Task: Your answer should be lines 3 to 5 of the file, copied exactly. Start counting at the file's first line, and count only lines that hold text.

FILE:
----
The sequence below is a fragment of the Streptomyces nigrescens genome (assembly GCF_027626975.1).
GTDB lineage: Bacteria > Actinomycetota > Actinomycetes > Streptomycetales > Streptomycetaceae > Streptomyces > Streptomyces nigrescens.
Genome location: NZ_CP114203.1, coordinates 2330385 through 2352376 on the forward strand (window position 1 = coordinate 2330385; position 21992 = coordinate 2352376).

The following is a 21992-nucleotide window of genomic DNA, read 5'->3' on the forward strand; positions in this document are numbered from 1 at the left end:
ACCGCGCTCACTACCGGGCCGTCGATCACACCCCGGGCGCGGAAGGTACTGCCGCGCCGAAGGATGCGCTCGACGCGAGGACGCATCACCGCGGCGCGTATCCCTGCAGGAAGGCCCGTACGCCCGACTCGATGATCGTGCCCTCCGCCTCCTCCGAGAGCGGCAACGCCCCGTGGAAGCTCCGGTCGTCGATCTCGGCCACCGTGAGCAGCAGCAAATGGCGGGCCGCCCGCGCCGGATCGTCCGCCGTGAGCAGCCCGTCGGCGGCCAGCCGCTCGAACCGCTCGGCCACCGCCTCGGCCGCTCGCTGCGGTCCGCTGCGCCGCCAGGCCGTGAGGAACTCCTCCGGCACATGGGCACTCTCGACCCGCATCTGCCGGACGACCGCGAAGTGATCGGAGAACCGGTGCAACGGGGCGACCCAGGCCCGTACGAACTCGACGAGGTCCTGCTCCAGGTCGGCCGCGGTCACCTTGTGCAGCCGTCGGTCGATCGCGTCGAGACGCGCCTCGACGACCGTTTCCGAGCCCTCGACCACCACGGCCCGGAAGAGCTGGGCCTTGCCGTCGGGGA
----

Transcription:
Genome location: NZ_CP114203.1, coordinates 2330385 through 2352376 on the forward strand (window position 1 = coordinate 2330385; position 21992 = coordinate 2352376).

The following is a 21992-nucleotide window of genomic DNA, read 5'->3' on the forward strand; positions in this document are numbered from 1 at the left end:
ACCGCGCTCACTACCGGGCCGTCGATCACACCCCGGGCGCGGAAGGTACTGCCGCGCCGAAGGATGCGCTCGACGCGAGGACGCATCACCGCGGCGCGTATCCCTGCAGGAAGGCCCGTACGCCCGACTCGATGATCGTGCCCTCCGCCTCCTCCGAGAGCGGCAACGCCCCGTGGAAGCTCCGGTCGTCGATCTCGGCCACCGTGAGCAGCAGCAAATGGCGGGCCGCCCGCGCCGGATCGTCCGCCGTGAGCAGCCCGTCGGCGGCCAGCCGCTCGAACCGCTCGGCCACCGCCTCGGCCGCTCGCTGCGGTCCGCTGCGCCGCCAGGCCGTGAGGAACTCCTCCGGCACATGGGCACTCTCGACCCGCATCTGCCGGACGACCGCGAAGTGATCGGAGAACCGGTGCAACGGGGCGACCCAGGCCCGTACGAACTCGACGAGGTCCTGCTCCAGGTCGGCCGCGGTCACCTTGTGCAGCCGTCGGTCGATCGCGTCGAGACGCGCCTCGACGACCGTTTCCGAGCCCTCGACCACCACGGCCCGGAAGAGCTGGGCCTTGCCGTCGGGGA